A pond is a gorgeous addition to any garden. This simple but beautiful pond in a pot is a quick one-hour project
A pond can be an attractive addition to any outdoor space. The trickle of a tiny fountain is peaceful and calming, so why not add a small water feature, complete with plants, to your garden or balcony?
An extra bonus of a water feature is the regular visits you’ll experience from wildlife; dragonflies, damselflies and birds may pop in for a drink. If you have a pond near a tree or surrounded by garden, you may also find you’ve made a new home for native frogs. If you’re concerned about cane toads, keep in mind that ponds over 40cm tall are too high for cane toads to hop into.
In dry weather it’s important to provide water for bees. Your pond could help hydrate these amazing garden pollinators. Bees dip their tongues into shallow water to drink, but they need a spot to land and drink safely. Adding a floating plant to your pond will provide them with the landing platform they need. The droplets of water that form on leaves from a bubbling fountain are perfect for bees to access.
A small submersible can be purchased very economically from hardware stores, aquariums and nurseries. If you don’t have access to power, choose a solar-powered pump. They are more expensive but will give you greater options for positioning.
Be aware that a pond in full sun will require plants that tolerate the same conditions. The water can get quite hot in the pot and, as it heats up, it loses oxygen. This can cause fish to die if you have included little fish to eat mosquito larvae. Position your pond in a spot where it receives some protection from the hot western sun if possible. The addition of oxygenating plants will help to oxygenate the water.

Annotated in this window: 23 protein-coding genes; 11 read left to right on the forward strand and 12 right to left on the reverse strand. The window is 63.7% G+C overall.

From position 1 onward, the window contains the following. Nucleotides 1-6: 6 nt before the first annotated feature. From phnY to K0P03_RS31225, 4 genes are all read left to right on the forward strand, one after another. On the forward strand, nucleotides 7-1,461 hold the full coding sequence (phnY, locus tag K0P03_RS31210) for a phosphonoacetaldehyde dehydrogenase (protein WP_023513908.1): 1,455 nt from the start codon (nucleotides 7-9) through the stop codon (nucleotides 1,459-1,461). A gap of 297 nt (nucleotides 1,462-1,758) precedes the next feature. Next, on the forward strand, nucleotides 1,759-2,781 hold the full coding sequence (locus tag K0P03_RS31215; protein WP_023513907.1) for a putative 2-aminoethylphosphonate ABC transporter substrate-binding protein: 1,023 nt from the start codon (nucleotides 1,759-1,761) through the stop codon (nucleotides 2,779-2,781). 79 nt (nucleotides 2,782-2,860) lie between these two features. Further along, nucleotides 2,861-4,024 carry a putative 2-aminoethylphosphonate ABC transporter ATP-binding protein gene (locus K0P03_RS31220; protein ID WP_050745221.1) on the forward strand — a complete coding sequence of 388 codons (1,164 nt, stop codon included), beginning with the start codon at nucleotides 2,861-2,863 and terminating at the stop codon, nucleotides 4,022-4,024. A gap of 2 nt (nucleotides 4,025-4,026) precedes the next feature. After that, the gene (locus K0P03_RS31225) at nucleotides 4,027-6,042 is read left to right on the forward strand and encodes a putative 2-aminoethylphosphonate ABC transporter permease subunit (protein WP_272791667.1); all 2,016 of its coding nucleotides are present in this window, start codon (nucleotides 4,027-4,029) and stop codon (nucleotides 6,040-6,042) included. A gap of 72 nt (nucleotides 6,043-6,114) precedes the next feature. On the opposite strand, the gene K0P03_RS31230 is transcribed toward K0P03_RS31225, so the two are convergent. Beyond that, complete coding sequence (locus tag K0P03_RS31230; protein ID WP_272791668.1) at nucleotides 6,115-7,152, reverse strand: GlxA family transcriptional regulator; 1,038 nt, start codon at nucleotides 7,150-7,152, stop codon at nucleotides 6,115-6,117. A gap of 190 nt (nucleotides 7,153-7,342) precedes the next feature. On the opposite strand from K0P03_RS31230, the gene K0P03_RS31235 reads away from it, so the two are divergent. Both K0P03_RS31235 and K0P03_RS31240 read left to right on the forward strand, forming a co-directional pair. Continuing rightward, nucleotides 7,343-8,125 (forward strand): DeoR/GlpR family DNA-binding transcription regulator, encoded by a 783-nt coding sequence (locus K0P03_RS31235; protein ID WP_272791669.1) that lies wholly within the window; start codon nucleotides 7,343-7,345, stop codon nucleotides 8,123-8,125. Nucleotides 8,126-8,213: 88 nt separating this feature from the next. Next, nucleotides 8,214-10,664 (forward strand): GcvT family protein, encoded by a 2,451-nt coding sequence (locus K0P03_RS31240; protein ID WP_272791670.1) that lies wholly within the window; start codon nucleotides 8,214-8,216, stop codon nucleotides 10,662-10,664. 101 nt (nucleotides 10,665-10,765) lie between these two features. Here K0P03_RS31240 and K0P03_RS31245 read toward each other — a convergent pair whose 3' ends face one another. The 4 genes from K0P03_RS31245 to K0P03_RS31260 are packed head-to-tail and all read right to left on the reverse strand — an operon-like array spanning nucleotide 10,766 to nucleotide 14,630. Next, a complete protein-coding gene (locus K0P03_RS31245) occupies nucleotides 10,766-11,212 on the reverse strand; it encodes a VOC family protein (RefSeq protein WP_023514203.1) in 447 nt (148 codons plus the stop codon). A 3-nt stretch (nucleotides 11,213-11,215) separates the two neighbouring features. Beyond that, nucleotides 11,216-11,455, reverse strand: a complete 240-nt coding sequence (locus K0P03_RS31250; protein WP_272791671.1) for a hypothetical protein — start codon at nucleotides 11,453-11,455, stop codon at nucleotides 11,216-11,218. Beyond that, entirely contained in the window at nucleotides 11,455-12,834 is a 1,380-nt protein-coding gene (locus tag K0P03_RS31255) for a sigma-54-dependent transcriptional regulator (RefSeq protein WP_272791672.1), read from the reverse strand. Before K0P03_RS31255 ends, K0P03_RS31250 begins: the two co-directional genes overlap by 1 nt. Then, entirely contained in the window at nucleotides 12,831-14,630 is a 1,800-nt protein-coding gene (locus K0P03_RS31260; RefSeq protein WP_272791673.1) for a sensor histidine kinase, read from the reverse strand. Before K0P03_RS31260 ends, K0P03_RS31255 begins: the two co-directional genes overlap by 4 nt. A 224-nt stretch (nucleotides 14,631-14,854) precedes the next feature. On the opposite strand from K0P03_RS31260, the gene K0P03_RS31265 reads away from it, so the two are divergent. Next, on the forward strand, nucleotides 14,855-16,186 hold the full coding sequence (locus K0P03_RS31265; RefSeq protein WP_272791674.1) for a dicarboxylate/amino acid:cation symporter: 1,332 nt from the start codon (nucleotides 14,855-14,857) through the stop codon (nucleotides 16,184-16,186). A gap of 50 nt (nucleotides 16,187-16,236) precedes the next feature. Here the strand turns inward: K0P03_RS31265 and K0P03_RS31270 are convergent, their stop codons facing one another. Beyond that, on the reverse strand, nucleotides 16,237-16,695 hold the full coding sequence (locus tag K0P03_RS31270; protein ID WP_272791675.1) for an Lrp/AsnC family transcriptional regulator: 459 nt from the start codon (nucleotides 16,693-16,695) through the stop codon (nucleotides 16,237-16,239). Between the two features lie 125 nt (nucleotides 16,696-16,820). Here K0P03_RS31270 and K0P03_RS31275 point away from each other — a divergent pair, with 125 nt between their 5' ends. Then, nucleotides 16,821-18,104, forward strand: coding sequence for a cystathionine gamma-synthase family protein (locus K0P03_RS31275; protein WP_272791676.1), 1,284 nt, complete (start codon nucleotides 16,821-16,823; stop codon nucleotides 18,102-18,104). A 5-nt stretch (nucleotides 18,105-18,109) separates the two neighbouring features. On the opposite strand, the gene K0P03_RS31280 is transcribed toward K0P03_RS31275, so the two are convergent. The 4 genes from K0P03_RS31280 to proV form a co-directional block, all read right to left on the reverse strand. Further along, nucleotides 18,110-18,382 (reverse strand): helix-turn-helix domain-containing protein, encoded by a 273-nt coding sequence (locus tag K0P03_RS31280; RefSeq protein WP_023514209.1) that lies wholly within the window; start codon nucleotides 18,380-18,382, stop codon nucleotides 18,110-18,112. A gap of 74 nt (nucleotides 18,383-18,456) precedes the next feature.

Simple steps to create your pond:
1. Begin by selecting the pot you’d like to make into a pond. A glazed pot will hold water well, whereas a terracotta or unglazed pond will lose a lot of water through the walls. Clean your pot to remove any dirt and dust. Allow it to dry completely.
2. Gather the materials you need for the job. A fish-friendly silicone is essential if you are going to have some mosquito-eating fish in the pond.
3. A small submersible pump is all you will need for the pond. It will come with a range of fountain heads.
4. Trim the cork to fit the pot hole.
5. Apply silicone around the cork and push it firmly into the hole.
6. Add more silicone around the edges and top of the cork. Turn the pot over and silicone around the cork on the underside of the pot. Allow the silicone to cure and dry.
7. Place a couple of bricks in the base of the pot to support the pump and plants. Install the pump. It must be submerged in the water when running. Fit arm extenders to the pump so the fountain head of choice rises out of the water.
8. Fill the pot with water, almost to the rim.
9. Turn on the pump and adjust the water flow.
10. Sit your plants in the pond, allowing room for them to spread.
11. Turn on the fountain and bubble the water for 24 hours to remove any chlorine before adding any fish.
12. Sit back and relax with your new pond and watch the beautiful display and wildlife that will be drawn to your new feature.
Plants for your pond
You can purchase specialist pond plants from nurseries and aquariums, but some regular garden plants are most suited to life in a pond, too. In this list you’ll also find edible herbs, so you can have a pond that not only looks good, but will feed you as well. Choose one submerged and oxygenating plant, one floating plant and an emergent plant for your pond. Here are some suggestions:
Bacopa monnieri: An edible herb with a tiny leaf and white flowers.
Vallisneria spiralis: Ribbon grass. A native plant that will grow to 90cm.
Crassula helmsii: Stonecrop. A manageable size in pot ponds.
Marsilea species: Nardoo is a native water plant resembling four-leaf clover.
Nymphoides crenata: Water fringe lily. Pretty fringed yellow flowers.
Aethionema cordifolium: Lebanese cress with an edible leaf.
Pontederia: Pickerel rush.
Iris Louisiana: Louisiana iris. Many beautiful colours in these blooming beauties.
Liriope spicata: Attractive spikes of lavender flowers.
Iresine diffusa: Iresine showy pink foliage, well suited to part or full shade.
Written by Linda Brennan
Originally in Good Organic Gardening, Volume 8 Issue 2